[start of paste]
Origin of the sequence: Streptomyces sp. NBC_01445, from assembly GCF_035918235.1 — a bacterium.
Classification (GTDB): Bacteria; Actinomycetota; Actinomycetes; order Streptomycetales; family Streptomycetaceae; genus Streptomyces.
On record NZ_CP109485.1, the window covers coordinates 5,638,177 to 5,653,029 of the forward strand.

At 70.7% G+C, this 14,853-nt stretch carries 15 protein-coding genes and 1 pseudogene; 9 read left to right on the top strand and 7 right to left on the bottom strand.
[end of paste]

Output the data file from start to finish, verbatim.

Origin of the sequence: Streptomyces sp. NBC_01445, from assembly GCF_035918235.1 — a bacterium.
Classification (GTDB): Bacteria; Actinomycetota; Actinomycetes; order Streptomycetales; family Streptomycetaceae; genus Streptomyces.
On record NZ_CP109485.1, the window covers coordinates 5,638,177 to 5,653,029 of the forward strand.

At 70.7% G+C, this 14,853-nt stretch carries 15 protein-coding genes and 1 pseudogene; 9 read left to right on the top strand and 7 right to left on the bottom strand.